Failing grades are up during the pandemic.
That’s not a surprise and not limited to Loudoun County’s public middle and high school students who have been learning online for the past 11 months. However, a report prepared for the School Board on Tuesday night provides an update on those trends with a look at the results of the year’s second grading period.
According to the report, middle school students in grades 6-8 landed fewer As and Bs and more Ds and Fs as compared to the past two years. This year, 63.7% of grades were As, a 2% decline from last year. B grades saw a larger decline, down 2.7% to 20.3%. Meanwhile, 4.2% of grades were Fs, up 3% compared to last year. D grades were up 1.1% to 3.3%.
At the high school level, students saw more A grades—up 4.7% to 57.5%—the highest level in the past three years. B grades dropped by 4.6% to 22.1% last marking period. There also were fewer C and D grades compared to previous years. However, F grades increased to 6.9%, compared to 3.8% in 2018-19 and 3.9% last year.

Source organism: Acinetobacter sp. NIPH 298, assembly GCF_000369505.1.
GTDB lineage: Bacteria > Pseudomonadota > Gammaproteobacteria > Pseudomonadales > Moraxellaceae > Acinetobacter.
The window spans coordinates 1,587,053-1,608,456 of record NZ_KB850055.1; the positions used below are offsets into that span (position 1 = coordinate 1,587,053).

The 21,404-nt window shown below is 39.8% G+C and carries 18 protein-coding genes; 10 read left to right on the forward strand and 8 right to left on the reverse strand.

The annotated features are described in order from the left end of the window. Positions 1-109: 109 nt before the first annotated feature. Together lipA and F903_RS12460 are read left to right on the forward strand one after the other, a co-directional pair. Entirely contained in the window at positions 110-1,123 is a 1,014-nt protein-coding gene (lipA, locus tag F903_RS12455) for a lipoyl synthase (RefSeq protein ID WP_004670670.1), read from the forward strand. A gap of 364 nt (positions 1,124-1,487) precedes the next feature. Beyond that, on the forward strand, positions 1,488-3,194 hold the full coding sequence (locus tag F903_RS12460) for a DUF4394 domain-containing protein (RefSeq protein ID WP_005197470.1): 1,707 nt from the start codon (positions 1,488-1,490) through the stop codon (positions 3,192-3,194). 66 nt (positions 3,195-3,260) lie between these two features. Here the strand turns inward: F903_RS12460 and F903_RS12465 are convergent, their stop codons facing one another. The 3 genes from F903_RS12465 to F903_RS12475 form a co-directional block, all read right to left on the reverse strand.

Loudoun’s middle and high school students have been limited to remote learning since school campuses closed last March at the onset of the COVID-19 pandemic. While many special needs and elementary school students were able to participate in the hybrid program that provides at least two days of in-person learning per week, that option has not been available to secondary school students. Hybrid learning was suspended for all students just before the winter break in December.
The School Board last week voted to restart the hybrid learning program Feb. 16 and to expand it to middle and high school students by March 3.